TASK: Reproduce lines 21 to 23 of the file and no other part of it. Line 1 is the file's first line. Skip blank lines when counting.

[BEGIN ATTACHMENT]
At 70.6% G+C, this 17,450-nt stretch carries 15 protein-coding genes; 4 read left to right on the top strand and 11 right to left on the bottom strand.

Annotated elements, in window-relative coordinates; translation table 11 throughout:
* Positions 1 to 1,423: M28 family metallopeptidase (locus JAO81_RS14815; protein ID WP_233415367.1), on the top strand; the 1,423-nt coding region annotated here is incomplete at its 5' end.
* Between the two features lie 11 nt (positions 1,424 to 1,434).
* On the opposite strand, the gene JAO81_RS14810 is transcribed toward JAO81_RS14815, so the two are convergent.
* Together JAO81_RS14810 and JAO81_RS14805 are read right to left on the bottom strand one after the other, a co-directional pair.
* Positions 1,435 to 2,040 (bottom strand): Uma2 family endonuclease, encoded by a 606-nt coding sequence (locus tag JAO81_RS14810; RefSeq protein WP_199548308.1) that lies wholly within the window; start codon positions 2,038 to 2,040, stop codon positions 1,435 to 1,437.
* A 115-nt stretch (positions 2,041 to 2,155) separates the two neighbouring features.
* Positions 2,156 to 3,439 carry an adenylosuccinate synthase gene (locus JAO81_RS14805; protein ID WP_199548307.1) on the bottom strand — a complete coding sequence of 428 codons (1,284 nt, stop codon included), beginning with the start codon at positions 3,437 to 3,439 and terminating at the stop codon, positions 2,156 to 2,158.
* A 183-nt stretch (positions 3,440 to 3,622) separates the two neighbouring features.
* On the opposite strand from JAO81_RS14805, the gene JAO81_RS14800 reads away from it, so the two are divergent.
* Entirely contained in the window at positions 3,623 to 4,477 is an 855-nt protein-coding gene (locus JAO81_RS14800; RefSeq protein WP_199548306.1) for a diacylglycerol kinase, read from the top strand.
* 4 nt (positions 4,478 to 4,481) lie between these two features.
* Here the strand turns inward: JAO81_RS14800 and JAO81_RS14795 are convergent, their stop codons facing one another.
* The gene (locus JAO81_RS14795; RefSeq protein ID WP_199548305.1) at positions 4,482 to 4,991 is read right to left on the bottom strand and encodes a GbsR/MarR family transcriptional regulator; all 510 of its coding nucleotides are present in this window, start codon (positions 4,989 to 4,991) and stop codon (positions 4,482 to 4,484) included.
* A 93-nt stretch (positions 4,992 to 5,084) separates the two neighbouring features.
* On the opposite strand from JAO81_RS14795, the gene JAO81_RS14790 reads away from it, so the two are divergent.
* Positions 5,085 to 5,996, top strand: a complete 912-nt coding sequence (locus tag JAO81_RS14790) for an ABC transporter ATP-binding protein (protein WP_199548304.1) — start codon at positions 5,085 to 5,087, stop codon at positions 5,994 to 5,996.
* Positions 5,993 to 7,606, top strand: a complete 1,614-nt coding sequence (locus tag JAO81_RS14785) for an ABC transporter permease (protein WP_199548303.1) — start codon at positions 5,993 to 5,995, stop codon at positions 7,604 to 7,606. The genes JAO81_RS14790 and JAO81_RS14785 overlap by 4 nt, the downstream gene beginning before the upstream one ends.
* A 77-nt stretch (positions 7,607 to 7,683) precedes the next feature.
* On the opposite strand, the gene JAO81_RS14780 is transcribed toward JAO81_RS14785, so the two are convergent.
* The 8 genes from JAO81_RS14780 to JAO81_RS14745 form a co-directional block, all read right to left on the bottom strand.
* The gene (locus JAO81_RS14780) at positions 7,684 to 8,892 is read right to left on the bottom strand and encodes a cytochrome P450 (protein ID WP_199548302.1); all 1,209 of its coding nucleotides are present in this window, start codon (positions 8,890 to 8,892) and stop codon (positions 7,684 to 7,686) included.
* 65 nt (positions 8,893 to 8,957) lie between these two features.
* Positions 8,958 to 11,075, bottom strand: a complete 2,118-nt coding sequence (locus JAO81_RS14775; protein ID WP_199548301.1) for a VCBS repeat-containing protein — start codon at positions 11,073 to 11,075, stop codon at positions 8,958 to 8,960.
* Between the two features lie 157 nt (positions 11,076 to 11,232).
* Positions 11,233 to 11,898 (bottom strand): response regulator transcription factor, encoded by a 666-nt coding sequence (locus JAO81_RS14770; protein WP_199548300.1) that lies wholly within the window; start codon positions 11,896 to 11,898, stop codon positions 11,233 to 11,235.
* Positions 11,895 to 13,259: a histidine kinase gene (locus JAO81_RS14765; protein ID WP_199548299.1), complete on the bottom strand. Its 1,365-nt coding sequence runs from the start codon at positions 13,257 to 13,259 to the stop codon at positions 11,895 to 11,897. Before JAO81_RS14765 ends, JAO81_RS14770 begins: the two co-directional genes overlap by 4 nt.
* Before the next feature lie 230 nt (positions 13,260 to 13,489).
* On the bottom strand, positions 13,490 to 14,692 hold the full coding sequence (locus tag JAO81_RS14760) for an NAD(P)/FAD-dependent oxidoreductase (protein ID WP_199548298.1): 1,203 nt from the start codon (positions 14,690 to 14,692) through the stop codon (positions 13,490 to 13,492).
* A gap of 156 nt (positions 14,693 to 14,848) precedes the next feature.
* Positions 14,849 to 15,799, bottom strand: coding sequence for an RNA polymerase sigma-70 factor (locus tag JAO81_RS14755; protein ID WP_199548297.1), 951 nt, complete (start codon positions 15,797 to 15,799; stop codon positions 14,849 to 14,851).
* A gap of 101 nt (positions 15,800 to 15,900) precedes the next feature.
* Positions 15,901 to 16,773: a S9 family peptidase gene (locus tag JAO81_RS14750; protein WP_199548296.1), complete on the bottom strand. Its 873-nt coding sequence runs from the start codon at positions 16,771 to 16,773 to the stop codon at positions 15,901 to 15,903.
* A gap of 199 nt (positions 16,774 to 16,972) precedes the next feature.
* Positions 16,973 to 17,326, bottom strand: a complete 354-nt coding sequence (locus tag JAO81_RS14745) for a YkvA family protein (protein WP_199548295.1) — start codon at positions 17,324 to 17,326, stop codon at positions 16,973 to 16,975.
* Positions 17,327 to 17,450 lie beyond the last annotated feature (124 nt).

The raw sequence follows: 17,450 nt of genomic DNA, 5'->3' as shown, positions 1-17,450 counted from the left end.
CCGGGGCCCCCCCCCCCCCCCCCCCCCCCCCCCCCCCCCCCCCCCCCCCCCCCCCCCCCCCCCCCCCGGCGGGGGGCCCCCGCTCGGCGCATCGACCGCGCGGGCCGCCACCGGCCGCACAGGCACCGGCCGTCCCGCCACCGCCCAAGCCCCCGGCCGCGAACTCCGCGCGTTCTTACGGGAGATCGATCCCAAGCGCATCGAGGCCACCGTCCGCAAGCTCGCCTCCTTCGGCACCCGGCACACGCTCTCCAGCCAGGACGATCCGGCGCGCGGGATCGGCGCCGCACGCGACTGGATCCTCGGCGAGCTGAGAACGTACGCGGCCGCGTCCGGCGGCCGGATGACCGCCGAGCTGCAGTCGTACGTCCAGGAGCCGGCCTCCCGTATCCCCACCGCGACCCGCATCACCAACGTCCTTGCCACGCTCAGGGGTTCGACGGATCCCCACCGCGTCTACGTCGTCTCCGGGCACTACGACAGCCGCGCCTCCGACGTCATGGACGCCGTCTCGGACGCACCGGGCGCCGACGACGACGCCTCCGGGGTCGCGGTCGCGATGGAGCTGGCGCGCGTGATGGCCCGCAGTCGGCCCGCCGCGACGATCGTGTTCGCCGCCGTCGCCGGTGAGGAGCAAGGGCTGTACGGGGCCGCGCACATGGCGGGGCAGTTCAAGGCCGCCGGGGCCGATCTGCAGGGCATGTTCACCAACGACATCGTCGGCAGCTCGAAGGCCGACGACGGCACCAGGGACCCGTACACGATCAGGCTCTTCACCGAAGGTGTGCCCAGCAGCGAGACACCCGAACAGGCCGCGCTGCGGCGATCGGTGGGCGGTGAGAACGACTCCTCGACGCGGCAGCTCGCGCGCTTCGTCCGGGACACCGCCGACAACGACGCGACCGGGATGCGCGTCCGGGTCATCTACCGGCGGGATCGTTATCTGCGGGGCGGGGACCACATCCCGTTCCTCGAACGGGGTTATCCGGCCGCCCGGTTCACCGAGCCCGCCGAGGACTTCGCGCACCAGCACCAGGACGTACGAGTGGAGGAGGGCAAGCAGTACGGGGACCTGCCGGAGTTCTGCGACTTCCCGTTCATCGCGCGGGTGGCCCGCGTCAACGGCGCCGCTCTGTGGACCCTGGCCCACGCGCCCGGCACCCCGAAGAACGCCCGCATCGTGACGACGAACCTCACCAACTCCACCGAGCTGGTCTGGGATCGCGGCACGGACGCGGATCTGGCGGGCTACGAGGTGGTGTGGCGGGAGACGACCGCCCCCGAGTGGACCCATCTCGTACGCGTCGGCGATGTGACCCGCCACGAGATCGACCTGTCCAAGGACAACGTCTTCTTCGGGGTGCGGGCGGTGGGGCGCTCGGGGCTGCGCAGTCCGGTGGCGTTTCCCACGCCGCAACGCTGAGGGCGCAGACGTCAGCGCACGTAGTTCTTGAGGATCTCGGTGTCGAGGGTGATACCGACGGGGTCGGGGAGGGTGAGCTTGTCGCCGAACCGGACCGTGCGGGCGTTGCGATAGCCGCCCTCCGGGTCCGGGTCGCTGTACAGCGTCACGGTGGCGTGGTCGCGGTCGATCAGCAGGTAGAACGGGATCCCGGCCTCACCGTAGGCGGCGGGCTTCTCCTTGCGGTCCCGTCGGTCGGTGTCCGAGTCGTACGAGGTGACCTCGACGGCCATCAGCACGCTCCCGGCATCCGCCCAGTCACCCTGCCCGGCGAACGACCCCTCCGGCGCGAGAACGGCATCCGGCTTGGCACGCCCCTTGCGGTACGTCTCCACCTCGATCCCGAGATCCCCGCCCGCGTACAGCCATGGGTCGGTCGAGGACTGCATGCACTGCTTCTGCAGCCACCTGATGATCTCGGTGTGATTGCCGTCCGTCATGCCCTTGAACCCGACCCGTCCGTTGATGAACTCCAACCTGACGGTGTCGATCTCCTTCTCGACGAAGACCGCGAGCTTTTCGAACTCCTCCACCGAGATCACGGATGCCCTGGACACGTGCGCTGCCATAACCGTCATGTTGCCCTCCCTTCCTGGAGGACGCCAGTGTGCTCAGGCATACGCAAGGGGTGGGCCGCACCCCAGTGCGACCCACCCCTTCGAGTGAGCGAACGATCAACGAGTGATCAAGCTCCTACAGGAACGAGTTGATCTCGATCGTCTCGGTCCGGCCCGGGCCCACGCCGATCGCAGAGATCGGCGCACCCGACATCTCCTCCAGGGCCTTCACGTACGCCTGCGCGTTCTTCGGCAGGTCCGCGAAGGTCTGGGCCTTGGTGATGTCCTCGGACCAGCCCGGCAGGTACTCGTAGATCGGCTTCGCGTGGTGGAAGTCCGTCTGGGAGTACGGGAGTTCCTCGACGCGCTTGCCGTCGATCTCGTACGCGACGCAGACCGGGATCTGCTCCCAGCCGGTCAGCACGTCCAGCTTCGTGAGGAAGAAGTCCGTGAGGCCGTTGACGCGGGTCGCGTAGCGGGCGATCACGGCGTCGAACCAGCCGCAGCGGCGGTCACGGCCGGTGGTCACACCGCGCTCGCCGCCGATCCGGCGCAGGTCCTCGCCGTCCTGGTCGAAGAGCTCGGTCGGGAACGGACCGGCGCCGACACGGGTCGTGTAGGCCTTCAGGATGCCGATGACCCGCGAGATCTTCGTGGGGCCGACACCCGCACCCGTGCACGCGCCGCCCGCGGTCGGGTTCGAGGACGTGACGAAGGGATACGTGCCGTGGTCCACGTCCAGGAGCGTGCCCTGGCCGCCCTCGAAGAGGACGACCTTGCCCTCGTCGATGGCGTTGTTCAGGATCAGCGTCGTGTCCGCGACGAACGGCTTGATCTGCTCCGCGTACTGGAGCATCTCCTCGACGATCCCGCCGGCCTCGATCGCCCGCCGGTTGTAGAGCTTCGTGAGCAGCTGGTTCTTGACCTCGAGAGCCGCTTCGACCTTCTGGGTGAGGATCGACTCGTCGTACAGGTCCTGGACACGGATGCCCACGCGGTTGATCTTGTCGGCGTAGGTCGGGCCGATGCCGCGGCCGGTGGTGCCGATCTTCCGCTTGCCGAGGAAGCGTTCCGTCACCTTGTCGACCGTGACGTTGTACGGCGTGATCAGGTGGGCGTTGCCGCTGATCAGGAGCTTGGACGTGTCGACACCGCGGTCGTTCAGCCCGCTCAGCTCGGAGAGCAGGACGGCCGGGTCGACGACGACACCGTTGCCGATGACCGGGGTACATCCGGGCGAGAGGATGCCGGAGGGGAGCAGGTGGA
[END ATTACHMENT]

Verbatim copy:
* On the opposite strand, the gene JAO81_RS14780 is transcribed toward JAO81_RS14785, so the two are convergent.
* The 8 genes from JAO81_RS14780 to JAO81_RS14745 form a co-directional block, all read right to left on the bottom strand.
* The gene (locus JAO81_RS14780) at positions 7,684 to 8,892 is read right to left on the bottom strand and encodes a cytochrome P450 (protein ID WP_199548302.1); all 1,209 of its coding nucleotides are present in this window, start codon (positions 8,890 to 8,892) and stop codon (positions 7,684 to 7,686) included.